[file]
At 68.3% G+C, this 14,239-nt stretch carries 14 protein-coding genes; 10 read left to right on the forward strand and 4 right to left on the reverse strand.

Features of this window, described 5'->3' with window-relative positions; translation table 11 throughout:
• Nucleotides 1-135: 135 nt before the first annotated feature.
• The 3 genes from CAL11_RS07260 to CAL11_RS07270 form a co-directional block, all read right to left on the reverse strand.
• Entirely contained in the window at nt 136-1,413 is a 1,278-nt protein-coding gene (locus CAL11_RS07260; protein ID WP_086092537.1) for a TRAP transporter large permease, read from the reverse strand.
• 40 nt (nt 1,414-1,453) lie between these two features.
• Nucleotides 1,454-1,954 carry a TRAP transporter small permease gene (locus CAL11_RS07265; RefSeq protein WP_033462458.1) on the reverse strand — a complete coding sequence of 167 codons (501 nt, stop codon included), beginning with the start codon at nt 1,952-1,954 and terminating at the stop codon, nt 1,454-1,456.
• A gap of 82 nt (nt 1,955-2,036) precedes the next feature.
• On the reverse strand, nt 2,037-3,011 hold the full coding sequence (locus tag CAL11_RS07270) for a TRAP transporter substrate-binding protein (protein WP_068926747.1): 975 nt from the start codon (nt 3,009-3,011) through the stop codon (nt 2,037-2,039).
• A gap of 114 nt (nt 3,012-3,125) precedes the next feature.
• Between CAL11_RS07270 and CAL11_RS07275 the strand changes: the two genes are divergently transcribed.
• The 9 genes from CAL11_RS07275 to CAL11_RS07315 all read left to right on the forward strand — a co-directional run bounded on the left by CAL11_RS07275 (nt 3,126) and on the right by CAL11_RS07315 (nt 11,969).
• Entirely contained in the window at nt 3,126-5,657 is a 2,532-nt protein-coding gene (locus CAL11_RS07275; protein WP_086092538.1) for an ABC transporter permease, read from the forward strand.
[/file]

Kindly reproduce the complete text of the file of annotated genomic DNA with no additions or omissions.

At 68.3% G+C, this 14,239-nt stretch carries 14 protein-coding genes; 10 read left to right on the forward strand and 4 right to left on the reverse strand.

Features of this window, described 5'->3' with window-relative positions; translation table 11 throughout:
• Nucleotides 1-135: 135 nt before the first annotated feature.
• The 3 genes from CAL11_RS07260 to CAL11_RS07270 form a co-directional block, all read right to left on the reverse strand.
• Entirely contained in the window at nt 136-1,413 is a 1,278-nt protein-coding gene (locus CAL11_RS07260; protein ID WP_086092537.1) for a TRAP transporter large permease, read from the reverse strand.
• 40 nt (nt 1,414-1,453) lie between these two features.
• Nucleotides 1,454-1,954 carry a TRAP transporter small permease gene (locus CAL11_RS07265; RefSeq protein WP_033462458.1) on the reverse strand — a complete coding sequence of 167 codons (501 nt, stop codon included), beginning with the start codon at nt 1,952-1,954 and terminating at the stop codon, nt 1,454-1,456.
• A gap of 82 nt (nt 1,955-2,036) precedes the next feature.
• On the reverse strand, nt 2,037-3,011 hold the full coding sequence (locus tag CAL11_RS07270) for a TRAP transporter substrate-binding protein (protein WP_068926747.1): 975 nt from the start codon (nt 3,009-3,011) through the stop codon (nt 2,037-2,039).
• A gap of 114 nt (nt 3,012-3,125) precedes the next feature.
• Between CAL11_RS07270 and CAL11_RS07275 the strand changes: the two genes are divergently transcribed.
• The 9 genes from CAL11_RS07275 to CAL11_RS07315 all read left to right on the forward strand — a co-directional run bounded on the left by CAL11_RS07275 (nt 3,126) and on the right by CAL11_RS07315 (nt 11,969).
• Entirely contained in the window at nt 3,126-5,657 is a 2,532-nt protein-coding gene (locus CAL11_RS07275; protein WP_086092538.1) for an ABC transporter permease, read from the forward strand.